Bestandsaufnahme von Einschlagbecken aus Schwerkraft und Topographie

Gravitational data in combination with the surface morphology of the basins may help improve our understanding of their formation processes and alterations with time. Gravity anomalies hint at complex interior structures, such as mass and density distributions in the upper crust of the planet, which is beneficial for identifying highly degraded or buried basins. We create an inventory of large basins, for which we introduce a classification scheme according to morphological and gravitational signatures.

For this, we use topographic digital terrain model (DTM) that was derived by the Mercury Dual Imaging System (MDIS), involving a narrow-angle- as well as a wide-angle camera. The gravity data of the Mercury Laser Altimeter (MLA) resulted in a gravity field model with a resolution of degree and order 160, equivalent to approximately 28 km in the spatial domain. 

A clear correlation is noticed between the topography and gravity data, in particular impact basins are well detectable in both data sets. Their global distribution is non-uniform. Around 60% of basins are located on the western hemisphere. This asymmetric pattern may be caused by (I) lateral thermal variances of the crust, (II) synchronous spin- and orbital periods of the planet in its early history, which later changed to its presently observed 3:2 spin-orbit resonance , (III) resurfacing events that includes the northern smooth plains and following flooding of existing basins on the eastern hemisphere, which would eventually bury smaller complex basins.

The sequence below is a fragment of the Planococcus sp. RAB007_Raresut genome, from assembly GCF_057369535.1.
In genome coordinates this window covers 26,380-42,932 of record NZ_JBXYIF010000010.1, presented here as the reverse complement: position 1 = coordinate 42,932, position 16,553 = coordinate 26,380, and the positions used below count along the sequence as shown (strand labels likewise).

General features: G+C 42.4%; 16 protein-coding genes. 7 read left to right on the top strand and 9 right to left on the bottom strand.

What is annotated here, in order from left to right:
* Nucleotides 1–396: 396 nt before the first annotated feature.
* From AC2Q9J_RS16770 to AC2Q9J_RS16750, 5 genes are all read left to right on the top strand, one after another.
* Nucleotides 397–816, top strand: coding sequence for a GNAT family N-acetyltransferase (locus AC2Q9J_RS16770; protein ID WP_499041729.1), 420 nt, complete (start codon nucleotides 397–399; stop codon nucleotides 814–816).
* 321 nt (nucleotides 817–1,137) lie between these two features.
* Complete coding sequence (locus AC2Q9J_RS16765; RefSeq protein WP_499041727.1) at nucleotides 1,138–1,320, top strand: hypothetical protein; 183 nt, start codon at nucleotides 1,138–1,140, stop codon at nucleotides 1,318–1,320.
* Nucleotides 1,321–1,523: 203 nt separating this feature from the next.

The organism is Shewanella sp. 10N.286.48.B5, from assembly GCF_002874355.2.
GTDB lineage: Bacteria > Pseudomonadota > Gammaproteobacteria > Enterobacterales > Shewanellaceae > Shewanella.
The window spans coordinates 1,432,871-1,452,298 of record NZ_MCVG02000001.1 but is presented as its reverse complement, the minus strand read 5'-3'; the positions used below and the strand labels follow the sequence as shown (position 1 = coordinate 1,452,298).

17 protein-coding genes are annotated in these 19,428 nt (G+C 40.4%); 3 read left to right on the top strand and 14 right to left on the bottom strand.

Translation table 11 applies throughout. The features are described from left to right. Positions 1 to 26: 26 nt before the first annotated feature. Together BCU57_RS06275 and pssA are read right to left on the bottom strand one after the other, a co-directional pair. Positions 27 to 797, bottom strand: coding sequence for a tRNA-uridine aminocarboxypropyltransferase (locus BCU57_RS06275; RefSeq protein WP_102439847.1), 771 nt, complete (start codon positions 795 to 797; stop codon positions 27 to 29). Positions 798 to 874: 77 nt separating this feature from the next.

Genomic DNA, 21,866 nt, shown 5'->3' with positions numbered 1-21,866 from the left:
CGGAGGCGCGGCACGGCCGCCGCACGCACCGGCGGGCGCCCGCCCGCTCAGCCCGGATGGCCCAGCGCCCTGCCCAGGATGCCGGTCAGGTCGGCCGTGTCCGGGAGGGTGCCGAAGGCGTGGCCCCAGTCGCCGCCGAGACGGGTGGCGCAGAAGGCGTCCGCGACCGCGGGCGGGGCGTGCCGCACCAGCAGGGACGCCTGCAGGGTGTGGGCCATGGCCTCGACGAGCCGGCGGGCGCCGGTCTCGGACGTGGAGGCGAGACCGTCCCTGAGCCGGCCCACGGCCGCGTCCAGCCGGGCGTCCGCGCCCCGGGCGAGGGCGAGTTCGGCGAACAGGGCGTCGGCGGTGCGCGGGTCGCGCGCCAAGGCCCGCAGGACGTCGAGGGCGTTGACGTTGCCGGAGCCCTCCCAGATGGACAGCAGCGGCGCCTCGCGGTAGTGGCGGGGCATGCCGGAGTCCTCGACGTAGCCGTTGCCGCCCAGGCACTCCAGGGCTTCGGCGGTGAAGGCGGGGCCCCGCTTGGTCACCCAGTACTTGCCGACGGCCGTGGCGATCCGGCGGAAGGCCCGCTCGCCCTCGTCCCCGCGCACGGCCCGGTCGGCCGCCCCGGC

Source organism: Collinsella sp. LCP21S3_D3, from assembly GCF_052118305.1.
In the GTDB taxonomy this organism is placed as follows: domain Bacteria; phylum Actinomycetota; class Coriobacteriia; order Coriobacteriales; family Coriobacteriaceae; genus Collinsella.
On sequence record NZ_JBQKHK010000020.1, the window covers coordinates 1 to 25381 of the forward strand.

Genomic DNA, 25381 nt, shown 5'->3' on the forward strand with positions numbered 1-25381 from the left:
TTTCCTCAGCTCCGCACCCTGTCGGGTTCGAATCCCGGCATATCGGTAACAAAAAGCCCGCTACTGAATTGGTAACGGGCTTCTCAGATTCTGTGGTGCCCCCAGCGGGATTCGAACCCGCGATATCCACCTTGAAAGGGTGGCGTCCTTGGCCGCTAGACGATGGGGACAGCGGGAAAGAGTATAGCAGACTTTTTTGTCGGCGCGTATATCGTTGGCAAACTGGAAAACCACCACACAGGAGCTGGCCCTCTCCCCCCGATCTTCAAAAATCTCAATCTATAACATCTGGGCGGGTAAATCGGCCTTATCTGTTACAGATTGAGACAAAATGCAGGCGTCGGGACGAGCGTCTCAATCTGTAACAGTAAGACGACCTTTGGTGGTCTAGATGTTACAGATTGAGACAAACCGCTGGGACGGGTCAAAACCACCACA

High positive gravity signals were also recognized in the Bouguer anomaly map. Some basins (>350 km) possess a positive Bouguer anomaly in the basin centre surrounded by a negative anomaly annulus (bullseye pattern). Gravity data are reflecting mass/density deficits and excesses in the planet’s subsurface structures. The high mass and density concentrations may be caused by an uplift of mantle material after the crater excavation phase. The excavation was followed by an isostatic adjustment caused by cooling and contraction of the melt pool. Subsequently, crust is expected to be thinner.

We investigated the amplitude of Bouguer anomalies in the basin centers and surroundings as a measure of crustal thinning, which may hint at basin relaxation state. Lunar observations showed, that young basins with large diameters should contain strong positive anomalies because of limited relaxation due to high viscosity of a cooler planet. In contrast, a less pronounced gravity anomalies hint at higher relaxation due to lower viscosity and a hotter crust in the planet’s earlier history.